Establishing Full Knee Extension Following an ACL Injury

During the first week after surgery, when the pain and swelling have been brought under control, patients are usually ready for the next critical step in the ACL rehab process: getting back full extension of the knee.

Ability Rehabilitation ACL“We usually start with early range of motion emphasizing quality extension,” says Whitaker. “And then gradually get the patient’s flexion range of motion going, based on how their swelling and pain are doing.”

Surgeons and physical therapists will usually give patients a set of simple gentle exercises to do at home, in order to keep the knee joint as mobile and fluid as possible during this early, yet critical part of the recovery phase. They may also recommend gently riding a stationary bike for short periods of time to help this process along.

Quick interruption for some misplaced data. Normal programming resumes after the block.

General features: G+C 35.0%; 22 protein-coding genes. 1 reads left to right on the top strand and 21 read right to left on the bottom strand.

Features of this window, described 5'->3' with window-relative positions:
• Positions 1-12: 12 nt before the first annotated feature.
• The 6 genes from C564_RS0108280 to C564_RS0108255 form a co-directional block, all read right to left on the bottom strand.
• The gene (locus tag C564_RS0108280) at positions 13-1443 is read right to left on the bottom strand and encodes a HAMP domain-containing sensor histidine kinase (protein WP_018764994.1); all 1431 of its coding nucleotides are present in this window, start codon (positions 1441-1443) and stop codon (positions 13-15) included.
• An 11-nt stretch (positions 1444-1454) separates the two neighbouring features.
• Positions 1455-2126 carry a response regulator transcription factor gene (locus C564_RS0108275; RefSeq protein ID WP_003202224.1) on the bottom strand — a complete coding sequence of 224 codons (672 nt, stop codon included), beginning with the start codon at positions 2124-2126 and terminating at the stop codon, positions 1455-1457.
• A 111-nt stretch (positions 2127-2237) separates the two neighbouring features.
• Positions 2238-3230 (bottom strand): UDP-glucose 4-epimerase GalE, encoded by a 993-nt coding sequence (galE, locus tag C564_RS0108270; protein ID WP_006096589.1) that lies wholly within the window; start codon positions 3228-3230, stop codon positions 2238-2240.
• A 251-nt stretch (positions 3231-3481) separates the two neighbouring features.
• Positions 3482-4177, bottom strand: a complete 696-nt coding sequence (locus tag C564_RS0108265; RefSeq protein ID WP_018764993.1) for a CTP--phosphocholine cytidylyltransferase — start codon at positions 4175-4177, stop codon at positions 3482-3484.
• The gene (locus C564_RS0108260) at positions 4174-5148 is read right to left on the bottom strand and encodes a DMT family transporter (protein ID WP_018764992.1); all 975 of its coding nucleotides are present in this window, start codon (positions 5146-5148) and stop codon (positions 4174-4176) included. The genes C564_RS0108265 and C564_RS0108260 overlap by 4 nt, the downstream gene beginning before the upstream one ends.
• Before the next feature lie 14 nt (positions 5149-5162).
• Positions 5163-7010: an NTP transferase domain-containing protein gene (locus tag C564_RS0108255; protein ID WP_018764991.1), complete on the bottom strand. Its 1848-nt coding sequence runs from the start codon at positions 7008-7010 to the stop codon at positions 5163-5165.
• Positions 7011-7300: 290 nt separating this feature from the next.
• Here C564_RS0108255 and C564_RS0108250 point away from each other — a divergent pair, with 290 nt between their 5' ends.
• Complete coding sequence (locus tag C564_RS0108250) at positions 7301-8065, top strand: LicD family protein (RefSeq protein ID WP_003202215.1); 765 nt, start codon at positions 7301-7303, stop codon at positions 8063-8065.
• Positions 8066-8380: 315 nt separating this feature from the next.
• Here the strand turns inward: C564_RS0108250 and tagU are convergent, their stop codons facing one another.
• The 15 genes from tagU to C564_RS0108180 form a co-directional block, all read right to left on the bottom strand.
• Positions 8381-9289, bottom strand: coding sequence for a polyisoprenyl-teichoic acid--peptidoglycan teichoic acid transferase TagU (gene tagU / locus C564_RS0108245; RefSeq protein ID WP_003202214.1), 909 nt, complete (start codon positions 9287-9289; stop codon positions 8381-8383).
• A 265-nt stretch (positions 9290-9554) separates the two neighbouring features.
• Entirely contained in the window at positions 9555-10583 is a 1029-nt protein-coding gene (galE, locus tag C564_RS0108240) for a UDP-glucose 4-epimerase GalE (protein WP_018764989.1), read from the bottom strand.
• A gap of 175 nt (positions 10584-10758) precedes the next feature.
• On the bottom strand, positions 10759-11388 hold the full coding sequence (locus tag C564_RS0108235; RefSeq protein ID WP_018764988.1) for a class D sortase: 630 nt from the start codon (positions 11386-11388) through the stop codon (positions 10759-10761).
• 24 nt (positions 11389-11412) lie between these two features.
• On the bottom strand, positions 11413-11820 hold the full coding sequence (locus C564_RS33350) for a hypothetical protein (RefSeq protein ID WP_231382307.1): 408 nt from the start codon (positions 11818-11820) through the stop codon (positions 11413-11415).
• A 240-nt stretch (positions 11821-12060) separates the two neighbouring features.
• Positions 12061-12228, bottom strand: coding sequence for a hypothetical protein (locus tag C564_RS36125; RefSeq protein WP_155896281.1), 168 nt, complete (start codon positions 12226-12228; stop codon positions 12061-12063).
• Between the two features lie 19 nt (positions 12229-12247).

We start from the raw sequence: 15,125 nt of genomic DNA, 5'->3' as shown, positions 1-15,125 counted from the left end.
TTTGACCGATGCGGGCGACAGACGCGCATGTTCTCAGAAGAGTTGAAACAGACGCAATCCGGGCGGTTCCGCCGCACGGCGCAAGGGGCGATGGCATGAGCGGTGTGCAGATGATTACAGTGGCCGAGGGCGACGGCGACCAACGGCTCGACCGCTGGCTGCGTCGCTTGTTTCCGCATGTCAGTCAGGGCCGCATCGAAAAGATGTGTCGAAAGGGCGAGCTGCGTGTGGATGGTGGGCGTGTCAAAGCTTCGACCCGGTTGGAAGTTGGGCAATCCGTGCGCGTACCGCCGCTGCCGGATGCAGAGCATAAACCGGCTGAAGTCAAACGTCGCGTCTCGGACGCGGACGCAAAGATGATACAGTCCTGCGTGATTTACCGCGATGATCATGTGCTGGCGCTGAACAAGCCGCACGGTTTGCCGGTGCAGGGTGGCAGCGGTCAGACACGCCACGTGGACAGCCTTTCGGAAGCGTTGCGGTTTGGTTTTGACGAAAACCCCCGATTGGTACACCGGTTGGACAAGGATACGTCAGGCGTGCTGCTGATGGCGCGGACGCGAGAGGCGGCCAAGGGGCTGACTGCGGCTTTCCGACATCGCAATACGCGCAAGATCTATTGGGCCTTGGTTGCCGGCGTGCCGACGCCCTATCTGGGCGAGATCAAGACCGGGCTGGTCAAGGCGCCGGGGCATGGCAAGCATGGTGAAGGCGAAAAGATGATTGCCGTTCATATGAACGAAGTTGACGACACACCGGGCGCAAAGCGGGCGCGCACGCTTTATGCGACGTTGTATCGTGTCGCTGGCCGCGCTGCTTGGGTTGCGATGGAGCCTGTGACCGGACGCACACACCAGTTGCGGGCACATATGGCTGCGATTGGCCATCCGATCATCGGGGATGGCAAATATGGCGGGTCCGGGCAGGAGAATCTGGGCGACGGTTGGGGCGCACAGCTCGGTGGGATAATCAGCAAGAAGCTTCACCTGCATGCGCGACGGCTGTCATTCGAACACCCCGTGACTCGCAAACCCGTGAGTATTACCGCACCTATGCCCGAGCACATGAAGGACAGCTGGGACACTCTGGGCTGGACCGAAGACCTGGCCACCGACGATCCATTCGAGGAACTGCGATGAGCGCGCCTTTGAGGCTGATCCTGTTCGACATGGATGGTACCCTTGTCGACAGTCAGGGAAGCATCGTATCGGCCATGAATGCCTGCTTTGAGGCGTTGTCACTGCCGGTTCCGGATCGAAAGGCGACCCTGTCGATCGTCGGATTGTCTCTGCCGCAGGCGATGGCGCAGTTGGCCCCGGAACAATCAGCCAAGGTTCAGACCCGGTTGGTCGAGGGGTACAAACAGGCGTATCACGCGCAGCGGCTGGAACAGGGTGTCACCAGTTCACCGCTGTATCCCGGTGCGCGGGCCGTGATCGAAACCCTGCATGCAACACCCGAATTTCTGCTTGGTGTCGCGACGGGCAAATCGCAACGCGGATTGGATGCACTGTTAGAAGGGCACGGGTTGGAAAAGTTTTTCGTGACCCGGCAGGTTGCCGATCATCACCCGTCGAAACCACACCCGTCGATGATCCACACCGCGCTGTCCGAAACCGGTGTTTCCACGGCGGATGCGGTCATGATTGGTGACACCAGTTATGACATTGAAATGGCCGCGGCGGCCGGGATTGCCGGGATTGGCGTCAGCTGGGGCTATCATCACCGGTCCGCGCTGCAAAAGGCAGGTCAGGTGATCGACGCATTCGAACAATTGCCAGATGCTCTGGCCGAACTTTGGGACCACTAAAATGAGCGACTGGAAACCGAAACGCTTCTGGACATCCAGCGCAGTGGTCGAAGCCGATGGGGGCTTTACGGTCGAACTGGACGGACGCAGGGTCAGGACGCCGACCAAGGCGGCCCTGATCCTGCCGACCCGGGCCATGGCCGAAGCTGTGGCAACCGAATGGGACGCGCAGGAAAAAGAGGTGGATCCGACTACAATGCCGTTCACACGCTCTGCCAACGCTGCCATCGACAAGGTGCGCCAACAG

Loss of mobility in the knee is a frequent complication after ACL surgery, especially with regard to knee extension. Patients who experience pain and swelling will prefer to keep their knee slightly bent, as this is the most comfortable position for them to be in; however, keeping the knee in that position too long can allow the buildup of scar tissue, leading to arthrofibrosis and eventually cause arthritis, resulting in an even greater loss of knee mobility later on. Limping, weak thigh muscles, and pain in the front of the knee, are symptoms that patients are losing extension in their knee.

It’s imperative that patients work on knee extension from the get-go after surgery, to keep the knee joints as fluid as possible. Because once the knee joint tightens up after surgery, it will be that much harder to restore its range of motion afterwards.